“Commissar,” a film by Alexander Askoldov, will be shown Tuesday, Feb. 4 at 7 p.m. at the Institute for Holocaust, Genocide, and Memory Studies, 758 North Pleasant St, as part of the series “The Phantom Holocaust: Soviet Cinema and Jewish Catastrophe” curated by curated by Olga Gershenson, associate professor of Judaic and Near Eastern studies.
Considered one of the most striking films of Khrushchev’s Thaw, “Commissar” was banned in the Soviet Union for its expression of overt sympathy for the Jews who were persecuted during the Russian Civil War. The most controversial part of the film is a scene depicting the future Holocaust to come, as envisioned by a Russian commissar woman. Askoldov’s cinematography, influenced by Soviet masters of the silent film, uses subjective camera to create arresting black-and-white images that made “Commissar” into one of the best known Soviet masterpieces.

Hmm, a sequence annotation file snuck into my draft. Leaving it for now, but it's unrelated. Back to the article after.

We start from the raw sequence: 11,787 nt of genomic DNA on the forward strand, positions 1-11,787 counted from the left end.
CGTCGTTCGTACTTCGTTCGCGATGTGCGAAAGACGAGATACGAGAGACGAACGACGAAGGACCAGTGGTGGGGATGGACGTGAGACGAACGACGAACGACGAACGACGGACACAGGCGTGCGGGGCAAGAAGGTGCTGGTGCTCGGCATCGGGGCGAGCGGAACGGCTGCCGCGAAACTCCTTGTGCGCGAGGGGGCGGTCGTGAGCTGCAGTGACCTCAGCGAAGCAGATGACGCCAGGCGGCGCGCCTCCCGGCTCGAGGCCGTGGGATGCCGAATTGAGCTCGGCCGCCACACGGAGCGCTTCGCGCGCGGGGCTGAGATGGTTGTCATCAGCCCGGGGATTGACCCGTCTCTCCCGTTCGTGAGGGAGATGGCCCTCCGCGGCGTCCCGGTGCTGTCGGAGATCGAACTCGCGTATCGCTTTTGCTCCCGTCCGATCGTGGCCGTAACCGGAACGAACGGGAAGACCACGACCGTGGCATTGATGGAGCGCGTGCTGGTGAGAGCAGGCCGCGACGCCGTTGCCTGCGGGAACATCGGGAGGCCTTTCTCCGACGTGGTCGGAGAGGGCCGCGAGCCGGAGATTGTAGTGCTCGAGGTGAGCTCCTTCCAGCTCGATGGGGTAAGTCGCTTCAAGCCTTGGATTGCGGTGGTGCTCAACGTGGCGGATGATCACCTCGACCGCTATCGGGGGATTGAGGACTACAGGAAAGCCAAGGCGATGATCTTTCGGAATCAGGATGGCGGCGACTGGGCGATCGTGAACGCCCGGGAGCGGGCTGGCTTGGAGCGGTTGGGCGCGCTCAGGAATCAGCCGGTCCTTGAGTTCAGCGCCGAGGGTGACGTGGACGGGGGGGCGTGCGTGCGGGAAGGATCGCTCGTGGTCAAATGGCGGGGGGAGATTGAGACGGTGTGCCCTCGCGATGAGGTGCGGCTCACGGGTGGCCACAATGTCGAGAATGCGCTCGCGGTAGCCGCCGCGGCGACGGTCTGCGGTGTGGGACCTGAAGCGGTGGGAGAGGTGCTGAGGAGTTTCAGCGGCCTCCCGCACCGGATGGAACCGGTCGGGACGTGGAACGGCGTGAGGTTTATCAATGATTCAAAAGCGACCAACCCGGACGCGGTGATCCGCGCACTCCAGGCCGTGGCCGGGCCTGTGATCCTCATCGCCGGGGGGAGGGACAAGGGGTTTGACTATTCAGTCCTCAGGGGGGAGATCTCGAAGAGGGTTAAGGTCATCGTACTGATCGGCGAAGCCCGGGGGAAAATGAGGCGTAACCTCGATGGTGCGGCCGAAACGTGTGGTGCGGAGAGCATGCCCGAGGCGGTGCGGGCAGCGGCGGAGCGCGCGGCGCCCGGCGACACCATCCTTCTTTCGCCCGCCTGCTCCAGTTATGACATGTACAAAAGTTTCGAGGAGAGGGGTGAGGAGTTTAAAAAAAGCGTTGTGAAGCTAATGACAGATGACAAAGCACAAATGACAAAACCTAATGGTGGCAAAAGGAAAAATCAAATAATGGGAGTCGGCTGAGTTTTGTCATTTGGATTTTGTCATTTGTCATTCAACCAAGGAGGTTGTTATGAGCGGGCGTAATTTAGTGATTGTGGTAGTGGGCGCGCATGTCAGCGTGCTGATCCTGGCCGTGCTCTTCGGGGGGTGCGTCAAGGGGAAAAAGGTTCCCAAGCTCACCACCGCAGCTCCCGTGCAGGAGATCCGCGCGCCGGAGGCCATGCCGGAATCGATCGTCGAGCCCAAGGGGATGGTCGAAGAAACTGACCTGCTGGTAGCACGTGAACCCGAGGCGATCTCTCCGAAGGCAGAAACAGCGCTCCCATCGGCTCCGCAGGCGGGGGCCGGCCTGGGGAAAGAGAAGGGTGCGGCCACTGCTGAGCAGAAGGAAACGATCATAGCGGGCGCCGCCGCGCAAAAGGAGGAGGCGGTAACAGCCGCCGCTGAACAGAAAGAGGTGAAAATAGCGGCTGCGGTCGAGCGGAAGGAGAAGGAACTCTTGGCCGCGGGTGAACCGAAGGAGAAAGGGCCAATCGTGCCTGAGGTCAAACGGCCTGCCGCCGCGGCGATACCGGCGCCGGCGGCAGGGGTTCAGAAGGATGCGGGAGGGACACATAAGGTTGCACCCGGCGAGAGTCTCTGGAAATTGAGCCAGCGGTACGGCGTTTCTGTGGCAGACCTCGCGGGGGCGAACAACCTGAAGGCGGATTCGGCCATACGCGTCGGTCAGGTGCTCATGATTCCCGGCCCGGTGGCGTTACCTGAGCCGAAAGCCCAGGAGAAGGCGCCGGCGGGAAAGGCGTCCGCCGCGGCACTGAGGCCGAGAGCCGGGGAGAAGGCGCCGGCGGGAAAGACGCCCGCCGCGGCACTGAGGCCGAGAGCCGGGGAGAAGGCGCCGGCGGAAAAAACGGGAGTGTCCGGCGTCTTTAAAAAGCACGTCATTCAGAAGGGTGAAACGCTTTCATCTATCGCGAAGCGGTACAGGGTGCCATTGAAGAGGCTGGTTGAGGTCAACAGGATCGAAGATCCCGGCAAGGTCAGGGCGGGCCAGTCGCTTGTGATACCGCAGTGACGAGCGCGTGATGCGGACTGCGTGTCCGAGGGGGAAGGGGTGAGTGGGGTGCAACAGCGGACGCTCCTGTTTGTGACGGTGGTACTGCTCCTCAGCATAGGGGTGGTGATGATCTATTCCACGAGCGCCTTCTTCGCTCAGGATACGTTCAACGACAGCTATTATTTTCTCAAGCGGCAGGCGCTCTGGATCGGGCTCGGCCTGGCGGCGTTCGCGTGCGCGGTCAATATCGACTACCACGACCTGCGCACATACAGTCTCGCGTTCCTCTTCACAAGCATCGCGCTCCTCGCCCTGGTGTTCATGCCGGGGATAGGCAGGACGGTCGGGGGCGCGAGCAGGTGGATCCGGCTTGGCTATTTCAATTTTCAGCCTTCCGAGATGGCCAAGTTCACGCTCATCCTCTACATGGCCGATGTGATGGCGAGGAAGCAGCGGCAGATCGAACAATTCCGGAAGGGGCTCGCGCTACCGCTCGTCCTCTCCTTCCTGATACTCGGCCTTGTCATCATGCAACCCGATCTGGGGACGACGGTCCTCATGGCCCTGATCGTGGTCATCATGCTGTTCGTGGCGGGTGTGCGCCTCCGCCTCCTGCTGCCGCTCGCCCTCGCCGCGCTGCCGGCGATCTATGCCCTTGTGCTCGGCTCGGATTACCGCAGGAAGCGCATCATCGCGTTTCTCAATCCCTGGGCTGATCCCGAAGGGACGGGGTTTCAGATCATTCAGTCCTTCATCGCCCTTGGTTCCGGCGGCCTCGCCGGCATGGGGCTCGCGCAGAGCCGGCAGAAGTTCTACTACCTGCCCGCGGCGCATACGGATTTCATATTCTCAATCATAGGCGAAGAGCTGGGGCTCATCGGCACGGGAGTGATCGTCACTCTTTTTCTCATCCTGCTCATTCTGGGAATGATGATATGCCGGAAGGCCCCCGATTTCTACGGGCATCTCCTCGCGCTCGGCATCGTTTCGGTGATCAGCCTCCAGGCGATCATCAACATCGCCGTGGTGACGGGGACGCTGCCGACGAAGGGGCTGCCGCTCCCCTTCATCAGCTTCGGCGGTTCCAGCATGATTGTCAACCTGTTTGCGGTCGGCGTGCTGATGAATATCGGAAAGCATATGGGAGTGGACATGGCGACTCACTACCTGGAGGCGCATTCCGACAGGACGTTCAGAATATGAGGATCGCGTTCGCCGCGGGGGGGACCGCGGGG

This celebrated Soviet film will be of interest not only to the public but also to students and scholars of film, Holocaust, Jewish and Slavic studies.
The event is free and open to the public. A light reception will follow.